– Upon closer examination, it turns out that a woman has too many fears about pregnancy and childbirth. These fears may be associated with a traumatic family history, when in the woman’s family pregnancy and childbirth sometimes ended up unsuccessfully (a dying fetus, miscarriages, death during childbirth) or the woman herself already has the experience of unsuccessful pregnancies.
– There are very common cases when the “chase” for pregnancy is mainly due to the pressure of society rather than the woman’s true deep need to bring a new person into the world. The desire for professional advancement, other secondary benefits of life without a child (maintaining physical attractiveness, a habitual lifestyle with complete freedom of action and movement, full attention from a partner, etc.) can affect your decision, but it is awkward to admit this because relatives and society will not understand you. Hence, an internal conflict arises, placing a temporary block on the ability to conceive.
It is also necessary to note the important difference between the desire to become pregnant and the desire to have a baby and be a mother. During pregnancy, a woman is psychologically in a very comfortable period of her life: the attention of the loved ones and a special attitude on the part of other people. The process of childbirth and motherhood is a different, qualitatively new period of life. If a woman is not psychologically ready for this, if she doubts her competence as a mother, is not sure of her partner, or questions her chance of raising a child on her own if necessary, her pregnancy can be interrupted. As a rule, this is typical of women with unstable self-esteem, psychological traumas of childhood, and dysfunctional relations with their own mother.
Psychotherapists’ tips to women who want to get pregnant but cannot do so
Awareness of your own causes and psychological impact on them can significantly increase the chances of having a baby.
In some cases, it is enough to sincerely admit that motherhood is not the cornerstone of existence. You will not lose the status of a woman without it. There can be other important tasks and sense of living.
It is useful to give yourself the permission to stop, to take a pause for a while, to “let go” the question of motherhood, trusting your body, your other needs, which were put on hold. All these internal solutions significantly relieve stress and allow you to regain the resources and the balance of energy. If you are not able to cope with anxiety and keep waiting for pregnancy, you can always seek qualified help from a reproductive therapist who will help you understand and overcome individual barriers on the way to pregnancy, understand the possible secondary benefits of your current condition and ease excessive stress.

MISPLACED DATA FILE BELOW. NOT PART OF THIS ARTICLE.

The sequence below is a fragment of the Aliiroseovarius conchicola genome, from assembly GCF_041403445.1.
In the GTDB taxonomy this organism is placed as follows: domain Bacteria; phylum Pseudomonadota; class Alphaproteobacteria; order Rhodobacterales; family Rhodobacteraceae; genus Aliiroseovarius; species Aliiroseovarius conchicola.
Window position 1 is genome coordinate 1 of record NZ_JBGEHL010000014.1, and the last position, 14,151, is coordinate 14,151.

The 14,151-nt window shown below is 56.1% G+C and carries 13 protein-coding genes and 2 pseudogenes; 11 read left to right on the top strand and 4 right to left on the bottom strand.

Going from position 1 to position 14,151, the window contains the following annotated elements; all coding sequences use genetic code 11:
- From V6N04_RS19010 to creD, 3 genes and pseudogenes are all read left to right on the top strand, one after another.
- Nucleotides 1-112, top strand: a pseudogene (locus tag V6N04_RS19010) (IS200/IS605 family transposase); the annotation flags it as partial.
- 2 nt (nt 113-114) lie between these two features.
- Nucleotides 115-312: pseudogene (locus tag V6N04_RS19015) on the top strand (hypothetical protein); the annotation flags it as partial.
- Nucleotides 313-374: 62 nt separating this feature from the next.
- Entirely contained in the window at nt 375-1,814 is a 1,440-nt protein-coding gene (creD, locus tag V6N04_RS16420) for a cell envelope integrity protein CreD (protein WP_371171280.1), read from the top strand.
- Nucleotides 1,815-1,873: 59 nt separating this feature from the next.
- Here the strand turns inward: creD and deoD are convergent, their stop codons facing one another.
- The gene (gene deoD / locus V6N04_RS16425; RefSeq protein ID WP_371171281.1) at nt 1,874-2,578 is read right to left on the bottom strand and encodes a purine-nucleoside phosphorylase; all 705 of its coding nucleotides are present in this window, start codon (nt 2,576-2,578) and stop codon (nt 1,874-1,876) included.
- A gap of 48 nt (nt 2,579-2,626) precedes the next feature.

What about the women who had miscarriages or failed IVF attempts
It is extremely important to feel the support of loved ones, to speak out, not to hide the pain in the depths of your psyche immediately after a miscarriage or an unsuccessful IVF attempt.
It is important to give yourself time to recover from this experience, time to overcome grief. The natural terms are six months or a year. The body needs time to get used to the situation and restructure itself; it is important for the senses to find a way out and be accepted by someone else.
It is important not to forget about the loss, but to survive, to digest, to overcome and then let it go. It is important to try and draw conclusions for yourself from this experience, to understand what knowledge it has given you, and how it has psychologically enriched you.
It is important, as in any depressing situation, to have background awareness that this state is not endless. Yes, you have the experience of depression periods and losses in the broadest sense, and these periods always had their beginning, peak, and decline. It will be easier for you if you give yourself some time for it.
Some patients who are prone to structuring their lives are psychologically more comfortable to set themselves a specific time period (3 months, six months, a year) and indeed after this programmed period expires, the feeling of hopelessness goes away, and aspirations and the power appear.
What to do to get ready for the next attempt to get pregnant, including IVF
There are no special recommendations. No deadlines. Just trust your partner, trust your body, trust your instinct. At the most opportune moment, the body will tell you that it wants pregnancy, that it cannot do otherwise, that it is ready to benefit from your full support and go all the way from conception to the birth of a new life.